Ariadne by Jennifer Saint
Ariadne is a character in one of the Greek myths. Along with her sister Phaedra they are daughters of King Minos, and they play their part in the story of the Minotaur, their brother, the beast that consumes the sacrifices of Athens in the horror of a Labyrinth under their feet. This is a story told over decades, hundreds of years. Reduced to bit players, their contributions are seen as nothing compared to the might, strength and courage of Theseus in the traditional version. Jennifer Saint’s novel seeks to change that, to draw attention to the bond of the two sisters in the face of everything against them, the “inexhaustible strength” of women who suffer the whims of men, even gods.
This is a story of the women who can only call on their own courage, cunning and cleverness to survive, do their best for others and perhaps change the fate of women. A tale told with quiet intensity and power, this is the story of women who have to pay the price for the unreasonableness of men, for their ambition and their dissatisfaction, while not condemning them. Saint writes from a deep knowledge of myths that are widely recorded, but not for the role of mortal women. Ariadne’s story could have ended before it began, as she manages her terror and the vestiges of feeling for a creature inflicted on her mother, but she is a warrior of the quiet sort, determined yet afflicted by so many trials. This is a book that rejoices in the strength of women, the bond of sisterhood of blood and more, the realization that men, and gods, can be affected by the determination of something other than physical strength. I was very pleased to have the opportunity to read and review this memorable book of female realization.
The book begins with Ariadne’s childhood in the court of her terrifying father, King Minos. A story of a young woman brutally killed for the ‘crime’ of falling in love typifies the careless cruelty of a man willing to wage war on a plague struck Athens, to inflict terror and loss on others merely to prove his power. When Ariadne’s mother is affected by a strange madness and gives birth to a horrendous monster, there is still the maternal love, the sister’s attempts to improve the impossible. When Minos’ pride and ambition combine with his discovery of the brute force of the Minotaur, he causes the genius of Daedalus to construct a Labyrinth to contain him. Minos and the others do not reckon with the tenacity and courage of Ariadne and the stubborn bravery of Phaedra to take the initiative to give vital assistance to the hero Theseus in his quest to destroy the Minotaur. In doing so they know that they are casting aside everything they have ever known, risking the ultimate betrayal of their family for a hero of whom they know so little. As Ariadne and Phaedra will discover, the affections of men and gods can be fickle in the face of ambition, pride and so much else.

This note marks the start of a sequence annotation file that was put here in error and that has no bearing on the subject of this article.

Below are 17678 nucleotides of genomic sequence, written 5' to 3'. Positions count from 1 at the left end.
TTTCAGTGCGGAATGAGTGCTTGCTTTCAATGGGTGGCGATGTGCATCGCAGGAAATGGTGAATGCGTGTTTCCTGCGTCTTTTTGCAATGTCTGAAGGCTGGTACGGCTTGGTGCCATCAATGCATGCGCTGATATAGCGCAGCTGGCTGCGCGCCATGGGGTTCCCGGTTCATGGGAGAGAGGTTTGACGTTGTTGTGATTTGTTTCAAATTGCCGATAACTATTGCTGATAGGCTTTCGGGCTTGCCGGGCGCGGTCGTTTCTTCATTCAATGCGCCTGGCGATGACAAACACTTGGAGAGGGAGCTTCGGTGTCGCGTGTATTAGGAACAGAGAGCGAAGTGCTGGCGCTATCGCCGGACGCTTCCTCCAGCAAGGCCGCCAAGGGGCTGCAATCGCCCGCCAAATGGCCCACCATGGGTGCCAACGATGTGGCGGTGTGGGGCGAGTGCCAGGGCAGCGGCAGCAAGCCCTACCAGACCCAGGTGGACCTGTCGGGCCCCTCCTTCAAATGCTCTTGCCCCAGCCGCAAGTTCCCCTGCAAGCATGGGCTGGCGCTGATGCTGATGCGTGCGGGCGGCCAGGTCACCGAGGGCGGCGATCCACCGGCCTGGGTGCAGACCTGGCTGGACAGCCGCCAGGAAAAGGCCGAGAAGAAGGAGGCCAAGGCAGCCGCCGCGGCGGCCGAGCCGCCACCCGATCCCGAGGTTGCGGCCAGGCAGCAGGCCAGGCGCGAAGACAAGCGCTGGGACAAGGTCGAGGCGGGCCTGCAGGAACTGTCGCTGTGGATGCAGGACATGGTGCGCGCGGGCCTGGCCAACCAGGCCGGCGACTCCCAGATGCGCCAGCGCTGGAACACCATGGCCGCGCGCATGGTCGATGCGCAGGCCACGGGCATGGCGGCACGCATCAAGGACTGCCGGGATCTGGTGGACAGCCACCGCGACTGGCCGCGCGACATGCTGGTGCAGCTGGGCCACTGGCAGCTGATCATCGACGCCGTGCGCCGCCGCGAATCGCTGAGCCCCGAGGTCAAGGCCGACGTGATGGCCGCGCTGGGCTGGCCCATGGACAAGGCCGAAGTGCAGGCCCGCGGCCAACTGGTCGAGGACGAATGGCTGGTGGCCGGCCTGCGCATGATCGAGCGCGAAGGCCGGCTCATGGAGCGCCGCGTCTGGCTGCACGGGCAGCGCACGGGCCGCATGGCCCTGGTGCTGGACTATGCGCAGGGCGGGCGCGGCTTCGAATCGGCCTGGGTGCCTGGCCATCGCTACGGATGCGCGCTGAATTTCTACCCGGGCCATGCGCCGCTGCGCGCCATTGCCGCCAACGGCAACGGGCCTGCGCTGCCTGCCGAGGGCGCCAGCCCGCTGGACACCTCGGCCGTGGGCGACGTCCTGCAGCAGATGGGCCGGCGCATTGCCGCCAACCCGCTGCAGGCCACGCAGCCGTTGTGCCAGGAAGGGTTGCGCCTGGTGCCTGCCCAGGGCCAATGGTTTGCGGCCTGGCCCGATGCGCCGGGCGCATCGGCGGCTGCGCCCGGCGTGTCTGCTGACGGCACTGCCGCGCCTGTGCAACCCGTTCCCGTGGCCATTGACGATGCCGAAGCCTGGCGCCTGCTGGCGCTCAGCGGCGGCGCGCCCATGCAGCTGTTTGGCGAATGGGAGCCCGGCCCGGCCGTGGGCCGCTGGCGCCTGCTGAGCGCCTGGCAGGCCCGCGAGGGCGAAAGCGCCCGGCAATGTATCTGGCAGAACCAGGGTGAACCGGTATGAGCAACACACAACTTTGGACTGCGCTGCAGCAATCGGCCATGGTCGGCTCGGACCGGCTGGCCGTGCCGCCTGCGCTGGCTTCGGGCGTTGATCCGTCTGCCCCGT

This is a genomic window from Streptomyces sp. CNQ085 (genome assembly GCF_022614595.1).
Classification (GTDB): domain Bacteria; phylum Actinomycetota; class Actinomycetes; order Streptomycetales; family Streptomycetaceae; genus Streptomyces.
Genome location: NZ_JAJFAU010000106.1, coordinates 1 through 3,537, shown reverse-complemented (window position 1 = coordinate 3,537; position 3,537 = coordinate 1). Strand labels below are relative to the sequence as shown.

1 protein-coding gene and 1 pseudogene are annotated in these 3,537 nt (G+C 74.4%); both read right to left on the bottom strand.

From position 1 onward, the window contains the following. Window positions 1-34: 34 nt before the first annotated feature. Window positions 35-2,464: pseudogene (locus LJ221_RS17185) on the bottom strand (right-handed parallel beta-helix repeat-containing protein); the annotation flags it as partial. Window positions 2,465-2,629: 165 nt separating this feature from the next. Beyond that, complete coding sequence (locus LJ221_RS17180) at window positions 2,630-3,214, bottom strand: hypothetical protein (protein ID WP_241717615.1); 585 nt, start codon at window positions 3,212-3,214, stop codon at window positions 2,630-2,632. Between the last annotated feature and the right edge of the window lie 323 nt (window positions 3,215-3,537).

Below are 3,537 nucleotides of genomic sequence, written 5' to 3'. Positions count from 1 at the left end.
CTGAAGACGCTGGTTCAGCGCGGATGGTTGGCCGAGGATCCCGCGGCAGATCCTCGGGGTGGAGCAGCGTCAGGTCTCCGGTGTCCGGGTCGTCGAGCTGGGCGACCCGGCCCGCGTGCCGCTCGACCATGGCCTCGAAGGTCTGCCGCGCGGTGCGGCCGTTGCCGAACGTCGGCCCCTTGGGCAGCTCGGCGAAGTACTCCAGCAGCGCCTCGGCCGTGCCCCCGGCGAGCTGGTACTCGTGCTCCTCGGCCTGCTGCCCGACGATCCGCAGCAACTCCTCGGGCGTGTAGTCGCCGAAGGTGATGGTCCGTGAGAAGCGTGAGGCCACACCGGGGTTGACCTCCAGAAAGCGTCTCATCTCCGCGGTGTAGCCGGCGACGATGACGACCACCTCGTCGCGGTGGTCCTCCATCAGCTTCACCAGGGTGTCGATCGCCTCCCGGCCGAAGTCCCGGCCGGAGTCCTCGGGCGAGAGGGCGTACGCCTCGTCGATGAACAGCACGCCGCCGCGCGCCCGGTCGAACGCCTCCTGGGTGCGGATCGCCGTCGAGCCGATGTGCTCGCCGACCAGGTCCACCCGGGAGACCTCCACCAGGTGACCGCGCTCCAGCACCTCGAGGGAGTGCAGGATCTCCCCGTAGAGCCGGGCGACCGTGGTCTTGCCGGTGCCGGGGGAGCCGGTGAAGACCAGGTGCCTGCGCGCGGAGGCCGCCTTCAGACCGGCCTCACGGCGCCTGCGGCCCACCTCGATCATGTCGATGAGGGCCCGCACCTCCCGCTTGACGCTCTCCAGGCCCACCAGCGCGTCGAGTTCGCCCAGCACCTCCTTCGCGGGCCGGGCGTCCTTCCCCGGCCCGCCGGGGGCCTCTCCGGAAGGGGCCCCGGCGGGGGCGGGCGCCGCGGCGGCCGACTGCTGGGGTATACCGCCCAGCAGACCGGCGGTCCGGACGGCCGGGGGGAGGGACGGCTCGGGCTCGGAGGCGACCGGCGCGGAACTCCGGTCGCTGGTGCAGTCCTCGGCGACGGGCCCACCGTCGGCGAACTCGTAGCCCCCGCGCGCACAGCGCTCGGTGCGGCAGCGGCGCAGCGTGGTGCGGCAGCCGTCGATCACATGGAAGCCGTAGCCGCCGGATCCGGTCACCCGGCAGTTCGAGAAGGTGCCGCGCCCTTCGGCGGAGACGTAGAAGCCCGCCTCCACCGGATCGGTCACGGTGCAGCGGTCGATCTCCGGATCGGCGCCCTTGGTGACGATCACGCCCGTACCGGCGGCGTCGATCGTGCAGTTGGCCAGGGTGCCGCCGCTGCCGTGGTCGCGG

Ariadne is a memorable character, quietly powerful and determined, human and yet superhuman in her strength. Her voice is a constant, accepting yet also denying, knowing the dangers yet eager to grasp at possibilities. This is a book that could only come from a deep knowledge and understanding of the myths that have entertained and warned generations. It succeeds in giving a voice to women who were seemingly on the sidelines, yet really had so much influence on the men that they loved and sometimes hated. Just as Ariadne and Phaedra wove the tapestries and clothes at the heart of the stories, Saint has woven a story of women with voices of their own, and tremendous tales in their own right.